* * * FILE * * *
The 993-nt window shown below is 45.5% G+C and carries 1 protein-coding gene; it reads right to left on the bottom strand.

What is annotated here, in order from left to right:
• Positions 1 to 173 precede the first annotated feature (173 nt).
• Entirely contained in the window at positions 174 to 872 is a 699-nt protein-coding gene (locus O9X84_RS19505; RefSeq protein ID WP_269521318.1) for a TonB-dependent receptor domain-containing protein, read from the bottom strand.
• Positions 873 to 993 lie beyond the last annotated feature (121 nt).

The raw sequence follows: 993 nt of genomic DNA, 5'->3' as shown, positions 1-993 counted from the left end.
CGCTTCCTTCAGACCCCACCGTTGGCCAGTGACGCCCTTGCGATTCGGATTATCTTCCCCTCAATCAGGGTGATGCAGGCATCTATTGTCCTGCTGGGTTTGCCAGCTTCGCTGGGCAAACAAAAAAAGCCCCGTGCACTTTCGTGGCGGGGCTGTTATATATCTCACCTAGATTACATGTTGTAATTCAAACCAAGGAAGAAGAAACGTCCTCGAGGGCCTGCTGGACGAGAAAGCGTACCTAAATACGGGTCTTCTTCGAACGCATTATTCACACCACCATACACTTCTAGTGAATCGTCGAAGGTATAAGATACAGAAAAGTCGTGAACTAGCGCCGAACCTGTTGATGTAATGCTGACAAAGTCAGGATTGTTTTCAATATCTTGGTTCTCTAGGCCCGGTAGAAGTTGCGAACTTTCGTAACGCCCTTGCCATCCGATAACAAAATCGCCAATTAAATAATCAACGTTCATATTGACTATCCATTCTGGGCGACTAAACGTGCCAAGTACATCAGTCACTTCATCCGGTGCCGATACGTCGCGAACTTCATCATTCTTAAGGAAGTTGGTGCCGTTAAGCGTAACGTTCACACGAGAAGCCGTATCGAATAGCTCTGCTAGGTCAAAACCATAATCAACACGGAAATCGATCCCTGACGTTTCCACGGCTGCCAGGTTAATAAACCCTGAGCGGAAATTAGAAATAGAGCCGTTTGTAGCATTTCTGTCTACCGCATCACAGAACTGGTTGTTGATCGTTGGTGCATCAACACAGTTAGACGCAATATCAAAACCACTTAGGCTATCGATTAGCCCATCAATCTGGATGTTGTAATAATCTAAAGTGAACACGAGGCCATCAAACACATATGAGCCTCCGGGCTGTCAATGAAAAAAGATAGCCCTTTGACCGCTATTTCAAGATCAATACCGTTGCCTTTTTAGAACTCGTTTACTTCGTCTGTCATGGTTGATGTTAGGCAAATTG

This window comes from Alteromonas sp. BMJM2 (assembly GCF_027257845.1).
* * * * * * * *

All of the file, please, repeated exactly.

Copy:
The 993-nt window shown below is 45.5% G+C and carries 1 protein-coding gene; it reads right to left on the bottom strand.

What is annotated here, in order from left to right:
• Positions 1 to 173 precede the first annotated feature (173 nt).
• Entirely contained in the window at positions 174 to 872 is a 699-nt protein-coding gene (locus O9X84_RS19505; RefSeq protein ID WP_269521318.1) for a TonB-dependent receptor domain-containing protein, read from the bottom strand.
• Positions 873 to 993 lie beyond the last annotated feature (121 nt).

The raw sequence follows: 993 nt of genomic DNA, 5'->3' as shown, positions 1-993 counted from the left end.
CGCTTCCTTCAGACCCCACCGTTGGCCAGTGACGCCCTTGCGATTCGGATTATCTTCCCCTCAATCAGGGTGATGCAGGCATCTATTGTCCTGCTGGGTTTGCCAGCTTCGCTGGGCAAACAAAAAAAGCCCCGTGCACTTTCGTGGCGGGGCTGTTATATATCTCACCTAGATTACATGTTGTAATTCAAACCAAGGAAGAAGAAACGTCCTCGAGGGCCTGCTGGACGAGAAAGCGTACCTAAATACGGGTCTTCTTCGAACGCATTATTCACACCACCATACACTTCTAGTGAATCGTCGAAGGTATAAGATACAGAAAAGTCGTGAACTAGCGCCGAACCTGTTGATGTAATGCTGACAAAGTCAGGATTGTTTTCAATATCTTGGTTCTCTAGGCCCGGTAGAAGTTGCGAACTTTCGTAACGCCCTTGCCATCCGATAACAAAATCGCCAATTAAATAATCAACGTTCATATTGACTATCCATTCTGGGCGACTAAACGTGCCAAGTACATCAGTCACTTCATCCGGTGCCGATACGTCGCGAACTTCATCATTCTTAAGGAAGTTGGTGCCGTTAAGCGTAACGTTCACACGAGAAGCCGTATCGAATAGCTCTGCTAGGTCAAAACCATAATCAACACGGAAATCGATCCCTGACGTTTCCACGGCTGCCAGGTTAATAAACCCTGAGCGGAAATTAGAAATAGAGCCGTTTGTAGCATTTCTGTCTACCGCATCACAGAACTGGTTGTTGATCGTTGGTGCATCAACACAGTTAGACGCAATATCAAAACCACTTAGGCTATCGATTAGCCCATCAATCTGGATGTTGTAATAATCTAAAGTGAACACGAGGCCATCAAACACATATGAGCCTCCGGGCTGTCAATGAAAAAAGATAGCCCTTTGACCGCTATTTCAAGATCAATACCGTTGCCTTTTTAGAACTCGTTTACTTCGTCTGTCATGGTTGATGTTAGGCAAATTG

This window comes from Alteromonas sp. BMJM2 (assembly GCF_027257845.1).